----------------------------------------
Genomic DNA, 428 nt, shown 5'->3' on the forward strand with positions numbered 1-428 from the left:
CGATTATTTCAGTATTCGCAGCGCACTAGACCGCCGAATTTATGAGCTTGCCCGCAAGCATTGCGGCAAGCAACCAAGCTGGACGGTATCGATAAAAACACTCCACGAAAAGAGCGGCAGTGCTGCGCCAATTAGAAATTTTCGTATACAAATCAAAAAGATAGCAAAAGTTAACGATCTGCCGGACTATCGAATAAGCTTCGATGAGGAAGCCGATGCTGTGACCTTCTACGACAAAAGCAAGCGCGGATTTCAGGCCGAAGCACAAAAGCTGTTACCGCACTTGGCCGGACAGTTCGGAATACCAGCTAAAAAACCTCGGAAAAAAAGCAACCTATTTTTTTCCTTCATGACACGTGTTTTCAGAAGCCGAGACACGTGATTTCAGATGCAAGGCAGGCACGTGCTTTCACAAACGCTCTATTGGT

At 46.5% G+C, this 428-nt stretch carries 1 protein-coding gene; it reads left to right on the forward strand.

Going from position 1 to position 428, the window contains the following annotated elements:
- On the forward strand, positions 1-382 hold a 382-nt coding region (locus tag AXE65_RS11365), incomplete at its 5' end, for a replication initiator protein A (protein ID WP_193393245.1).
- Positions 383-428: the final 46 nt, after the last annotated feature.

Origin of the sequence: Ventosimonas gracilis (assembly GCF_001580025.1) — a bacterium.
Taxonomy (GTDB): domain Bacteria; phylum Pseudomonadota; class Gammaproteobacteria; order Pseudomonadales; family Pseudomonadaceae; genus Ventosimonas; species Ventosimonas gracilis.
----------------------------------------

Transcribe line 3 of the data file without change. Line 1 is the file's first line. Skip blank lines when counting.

At 46.5% G+C, this 428-nt stretch carries 1 protein-coding gene; it reads left to right on the forward strand.